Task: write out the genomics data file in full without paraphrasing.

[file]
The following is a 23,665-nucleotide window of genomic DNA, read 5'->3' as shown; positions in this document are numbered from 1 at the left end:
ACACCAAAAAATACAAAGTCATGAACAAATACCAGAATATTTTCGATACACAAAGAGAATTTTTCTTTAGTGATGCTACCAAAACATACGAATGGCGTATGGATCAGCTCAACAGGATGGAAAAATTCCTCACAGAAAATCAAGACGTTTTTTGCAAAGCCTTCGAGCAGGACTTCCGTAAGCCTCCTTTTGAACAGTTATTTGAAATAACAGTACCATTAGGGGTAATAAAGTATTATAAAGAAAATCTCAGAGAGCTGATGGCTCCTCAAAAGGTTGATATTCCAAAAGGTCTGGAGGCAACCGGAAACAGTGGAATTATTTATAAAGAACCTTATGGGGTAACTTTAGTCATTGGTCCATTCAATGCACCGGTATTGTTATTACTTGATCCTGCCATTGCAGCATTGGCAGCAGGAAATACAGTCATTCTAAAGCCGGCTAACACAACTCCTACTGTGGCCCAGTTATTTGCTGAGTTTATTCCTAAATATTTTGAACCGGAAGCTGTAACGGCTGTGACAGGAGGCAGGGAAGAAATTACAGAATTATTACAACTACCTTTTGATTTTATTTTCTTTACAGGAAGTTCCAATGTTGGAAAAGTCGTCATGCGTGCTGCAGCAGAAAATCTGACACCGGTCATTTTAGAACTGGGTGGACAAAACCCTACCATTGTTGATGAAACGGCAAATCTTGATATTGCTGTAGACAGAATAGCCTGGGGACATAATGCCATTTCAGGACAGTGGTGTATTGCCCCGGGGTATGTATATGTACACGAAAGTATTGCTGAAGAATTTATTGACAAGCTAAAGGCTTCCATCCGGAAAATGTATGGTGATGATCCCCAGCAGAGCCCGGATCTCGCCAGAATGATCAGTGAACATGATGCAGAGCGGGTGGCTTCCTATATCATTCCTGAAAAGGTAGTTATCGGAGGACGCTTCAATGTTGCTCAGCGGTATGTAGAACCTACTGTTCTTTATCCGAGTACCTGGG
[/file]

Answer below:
The following is a 23,665-nucleotide window of genomic DNA, read 5'->3' as shown; positions in this document are numbered from 1 at the left end:
ACACCAAAAAATACAAAGTCATGAACAAATACCAGAATATTTTCGATACACAAAGAGAATTTTTCTTTAGTGATGCTACCAAAACATACGAATGGCGTATGGATCAGCTCAACAGGATGGAAAAATTCCTCACAGAAAATCAAGACGTTTTTTGCAAAGCCTTCGAGCAGGACTTCCGTAAGCCTCCTTTTGAACAGTTATTTGAAATAACAGTACCATTAGGGGTAATAAAGTATTATAAAGAAAATCTCAGAGAGCTGATGGCTCCTCAAAAGGTTGATATTCCAAAAGGTCTGGAGGCAACCGGAAACAGTGGAATTATTTATAAAGAACCTTATGGGGTAACTTTAGTCATTGGTCCATTCAATGCACCGGTATTGTTATTACTTGATCCTGCCATTGCAGCATTGGCAGCAGGAAATACAGTCATTCTAAAGCCGGCTAACACAACTCCTACTGTGGCCCAGTTATTTGCTGAGTTTATTCCTAAATATTTTGAACCGGAAGCTGTAACGGCTGTGACAGGAGGCAGGGAAGAAATTACAGAATTATTACAACTACCTTTTGATTTTATTTTCTTTACAGGAAGTTCCAATGTTGGAAAAGTCGTCATGCGTGCTGCAGCAGAAAATCTGACACCGGTCATTTTAGAACTGGGTGGACAAAACCCTACCATTGTTGATGAAACGGCAAATCTTGATATTGCTGTAGACAGAATAGCCTGGGGACATAATGCCATTTCAGGACAGTGGTGTATTGCCCCGGGGTATGTATATGTACACGAAAGTATTGCTGAAGAATTTATTGACAAGCTAAAGGCTTCCATCCGGAAAATGTATGGTGATGATCCCCAGCAGAGCCCGGATCTCGCCAGAATGATCAGTGAACATGATGCAGAGCGGGTGGCTTCCTATATCATTCCTGAAAAGGTAGTTATCGGAGGACGCTTCAATGTTGCTCAGCGGTATGTAGAACCTACTGTTCTTTATCCGAGTACCTGGG